'Therapy' by Dave PepperReview
As usual, starting a Dave Pepper review with a list of his musical projects & genres mastered would in itself make an article too long to hold your attention to the end. Suffice it to say that some years ago, if pushed, I'd have suggested that he had ticked most of them off, and then I heard him play an exquisite flamenco piece he'd written: and this was some time before he moved to Spain where he is currently based.
Now he has released an album of yet more musical variations on his very considerable body of work: very appropriately entitled ‘Therapy', he self describes it as "soothing and relaxing music, yoga music, ambient.." and he is certainly correct in this.
Most of the individual tracks have been granted single status over the past few weeks: you may remember my review of the first one, "Tranquilo" last month & knowing the others would appear on the album, I have held back further comment until this opportunity.
That first release had its roots in an intended soundtrack composition: I'm not sure if any of the others had similar beginnings, but it is clear that somewhere along the line Dave conceived of a collection which did many things: I guess it stretched his own musicianship still further (and Dave has always been a restless, nomadic artist who has never been complacent enough to rest on his considerable laurels) & it certainly seems that ‘Therapy' is his gift to us to help us through these difficult times. Finally, I suspect that creating it had therapeutic value for Dave himself.
The songs are long ones again territory Dave has seldom entered before: whatever style he was worked in, the songs have tended to be punchy & shorter. On ‘Therapy' they range from just under five minutes (by far the shortest) to nearly nine. Each theme is explored fully (he must have enjoyed this aspect) and last long enough to fully work on us: mindfulness is the target here & that requires immersion in the sound & that's what we are offered.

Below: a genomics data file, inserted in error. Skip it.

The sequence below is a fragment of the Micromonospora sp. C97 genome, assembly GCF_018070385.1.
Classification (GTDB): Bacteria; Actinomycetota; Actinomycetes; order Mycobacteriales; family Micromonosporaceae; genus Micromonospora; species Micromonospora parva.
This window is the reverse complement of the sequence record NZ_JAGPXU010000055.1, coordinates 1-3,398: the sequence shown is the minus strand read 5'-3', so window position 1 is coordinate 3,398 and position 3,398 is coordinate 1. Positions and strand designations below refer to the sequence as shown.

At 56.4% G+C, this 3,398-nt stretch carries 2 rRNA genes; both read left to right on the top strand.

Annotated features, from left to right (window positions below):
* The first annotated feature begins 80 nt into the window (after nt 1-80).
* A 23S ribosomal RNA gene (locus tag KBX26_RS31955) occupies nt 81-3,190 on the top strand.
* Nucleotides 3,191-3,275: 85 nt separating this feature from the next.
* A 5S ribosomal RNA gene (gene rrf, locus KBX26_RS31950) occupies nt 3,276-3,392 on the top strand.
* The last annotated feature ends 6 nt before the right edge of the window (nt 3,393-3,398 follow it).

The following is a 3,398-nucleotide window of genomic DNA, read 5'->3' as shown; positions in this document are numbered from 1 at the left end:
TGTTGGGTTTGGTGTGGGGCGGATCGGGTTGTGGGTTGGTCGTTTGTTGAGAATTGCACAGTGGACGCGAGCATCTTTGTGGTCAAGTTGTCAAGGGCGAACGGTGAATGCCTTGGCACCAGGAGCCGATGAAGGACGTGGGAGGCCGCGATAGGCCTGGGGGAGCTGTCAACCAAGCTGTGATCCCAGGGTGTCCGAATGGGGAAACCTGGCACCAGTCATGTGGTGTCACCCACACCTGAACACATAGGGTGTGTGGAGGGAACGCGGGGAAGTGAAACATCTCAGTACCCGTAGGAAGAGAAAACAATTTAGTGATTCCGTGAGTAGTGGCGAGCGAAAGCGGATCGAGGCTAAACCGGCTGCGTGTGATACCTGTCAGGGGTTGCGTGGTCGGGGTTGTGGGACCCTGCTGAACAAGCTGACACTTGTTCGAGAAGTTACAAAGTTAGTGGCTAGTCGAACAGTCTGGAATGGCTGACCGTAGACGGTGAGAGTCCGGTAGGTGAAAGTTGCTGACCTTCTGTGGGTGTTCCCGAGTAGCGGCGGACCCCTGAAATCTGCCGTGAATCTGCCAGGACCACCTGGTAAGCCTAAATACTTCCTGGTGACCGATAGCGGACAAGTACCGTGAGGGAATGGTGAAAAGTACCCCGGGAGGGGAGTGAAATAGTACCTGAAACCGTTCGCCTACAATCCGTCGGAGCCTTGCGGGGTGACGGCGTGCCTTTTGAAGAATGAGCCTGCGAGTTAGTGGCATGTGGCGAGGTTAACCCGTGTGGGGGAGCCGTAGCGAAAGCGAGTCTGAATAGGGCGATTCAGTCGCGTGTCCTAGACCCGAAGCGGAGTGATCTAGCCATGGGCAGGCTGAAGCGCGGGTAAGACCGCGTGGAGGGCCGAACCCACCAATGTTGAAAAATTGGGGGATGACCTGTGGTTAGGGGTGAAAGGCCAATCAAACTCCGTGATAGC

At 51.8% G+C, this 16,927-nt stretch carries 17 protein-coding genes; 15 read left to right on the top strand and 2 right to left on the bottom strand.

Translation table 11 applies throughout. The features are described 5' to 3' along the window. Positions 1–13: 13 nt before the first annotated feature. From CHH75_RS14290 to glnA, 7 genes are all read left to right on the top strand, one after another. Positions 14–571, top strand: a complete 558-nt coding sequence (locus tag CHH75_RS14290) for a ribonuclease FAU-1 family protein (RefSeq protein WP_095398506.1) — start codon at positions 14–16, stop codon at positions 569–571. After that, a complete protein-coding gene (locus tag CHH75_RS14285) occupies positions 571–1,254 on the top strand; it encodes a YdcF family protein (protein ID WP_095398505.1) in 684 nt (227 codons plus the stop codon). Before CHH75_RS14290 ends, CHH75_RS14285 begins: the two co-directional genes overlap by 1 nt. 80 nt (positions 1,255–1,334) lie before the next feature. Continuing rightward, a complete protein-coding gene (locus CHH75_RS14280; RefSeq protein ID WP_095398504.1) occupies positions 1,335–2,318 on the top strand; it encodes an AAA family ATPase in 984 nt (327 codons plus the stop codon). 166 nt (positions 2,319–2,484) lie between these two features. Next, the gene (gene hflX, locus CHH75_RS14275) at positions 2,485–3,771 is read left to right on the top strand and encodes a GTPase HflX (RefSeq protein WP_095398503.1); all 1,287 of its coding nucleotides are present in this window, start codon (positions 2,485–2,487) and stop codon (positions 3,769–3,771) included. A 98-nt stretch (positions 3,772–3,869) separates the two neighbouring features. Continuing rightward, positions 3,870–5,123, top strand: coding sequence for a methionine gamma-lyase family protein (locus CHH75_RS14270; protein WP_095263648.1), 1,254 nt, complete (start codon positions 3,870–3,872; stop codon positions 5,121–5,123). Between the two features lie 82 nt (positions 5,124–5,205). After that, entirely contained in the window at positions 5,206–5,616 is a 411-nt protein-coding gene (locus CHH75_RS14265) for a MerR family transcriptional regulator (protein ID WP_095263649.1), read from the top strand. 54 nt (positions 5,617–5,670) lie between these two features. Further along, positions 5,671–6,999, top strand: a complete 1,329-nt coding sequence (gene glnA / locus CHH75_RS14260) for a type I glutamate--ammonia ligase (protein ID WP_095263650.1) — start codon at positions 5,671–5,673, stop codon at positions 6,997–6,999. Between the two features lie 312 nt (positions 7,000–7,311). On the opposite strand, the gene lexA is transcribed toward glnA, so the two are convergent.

Although we get plenty of his excellent guitar playing, we have strong reminders that Dave also played keyboards in several of his best loved bands & the songs are multi-layered, multi instrumental affairs with plenty of internal variations of tone & texture & detailing.
Although "ambient" is possibly the best genre description to use, you can hear all sorts of quotations from & allusions to the music of a variety of global cultures. There are eleven tracks in total: the afore mentioned "Tranquilo", the title track, "Meditation", "The Trade Winds", "Sea Air", "Sunset & Wine", "The Coming of Spring", "Dreamstate in Lapland", "Dawn Till Dusk", "Delusion" and "The Closing" and each generally is entitled along the lines of the aural picture it aims to paint.
This is a generous gift from him & hopefully it will work its magic & charms upon all who listen to it (I think the collection probably works best being played right through as a whole). Lord knows we need it. Thanks Dave.